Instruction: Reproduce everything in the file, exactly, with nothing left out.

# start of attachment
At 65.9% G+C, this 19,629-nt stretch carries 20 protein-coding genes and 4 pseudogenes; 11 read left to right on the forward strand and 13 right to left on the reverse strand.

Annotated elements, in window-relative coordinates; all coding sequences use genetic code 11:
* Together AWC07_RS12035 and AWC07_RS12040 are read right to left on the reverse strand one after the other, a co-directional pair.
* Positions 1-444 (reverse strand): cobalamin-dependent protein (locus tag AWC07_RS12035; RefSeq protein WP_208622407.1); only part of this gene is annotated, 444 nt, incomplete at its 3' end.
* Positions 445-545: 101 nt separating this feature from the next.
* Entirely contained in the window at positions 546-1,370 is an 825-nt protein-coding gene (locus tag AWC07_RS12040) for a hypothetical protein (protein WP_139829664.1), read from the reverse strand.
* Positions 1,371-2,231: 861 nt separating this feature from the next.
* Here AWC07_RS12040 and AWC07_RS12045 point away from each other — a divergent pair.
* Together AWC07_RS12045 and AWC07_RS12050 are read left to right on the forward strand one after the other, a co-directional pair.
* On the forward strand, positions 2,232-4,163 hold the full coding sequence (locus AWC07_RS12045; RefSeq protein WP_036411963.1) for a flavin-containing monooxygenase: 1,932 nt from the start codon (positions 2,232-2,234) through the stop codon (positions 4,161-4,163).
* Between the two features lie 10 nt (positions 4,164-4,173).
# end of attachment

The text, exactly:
At 65.9% G+C, this 19,629-nt stretch carries 20 protein-coding genes and 4 pseudogenes; 11 read left to right on the forward strand and 13 right to left on the reverse strand.

Annotated elements, in window-relative coordinates; all coding sequences use genetic code 11:
* Together AWC07_RS12035 and AWC07_RS12040 are read right to left on the reverse strand one after the other, a co-directional pair.
* Positions 1-444 (reverse strand): cobalamin-dependent protein (locus tag AWC07_RS12035; RefSeq protein WP_208622407.1); only part of this gene is annotated, 444 nt, incomplete at its 3' end.
* Positions 445-545: 101 nt separating this feature from the next.
* Entirely contained in the window at positions 546-1,370 is an 825-nt protein-coding gene (locus tag AWC07_RS12040) for a hypothetical protein (protein WP_139829664.1), read from the reverse strand.
* Positions 1,371-2,231: 861 nt separating this feature from the next.
* Here AWC07_RS12040 and AWC07_RS12045 point away from each other — a divergent pair.
* Together AWC07_RS12045 and AWC07_RS12050 are read left to right on the forward strand one after the other, a co-directional pair.
* On the forward strand, positions 2,232-4,163 hold the full coding sequence (locus AWC07_RS12045; RefSeq protein WP_036411963.1) for a flavin-containing monooxygenase: 1,932 nt from the start codon (positions 2,232-2,234) through the stop codon (positions 4,161-4,163).
* Between the two features lie 10 nt (positions 4,164-4,173).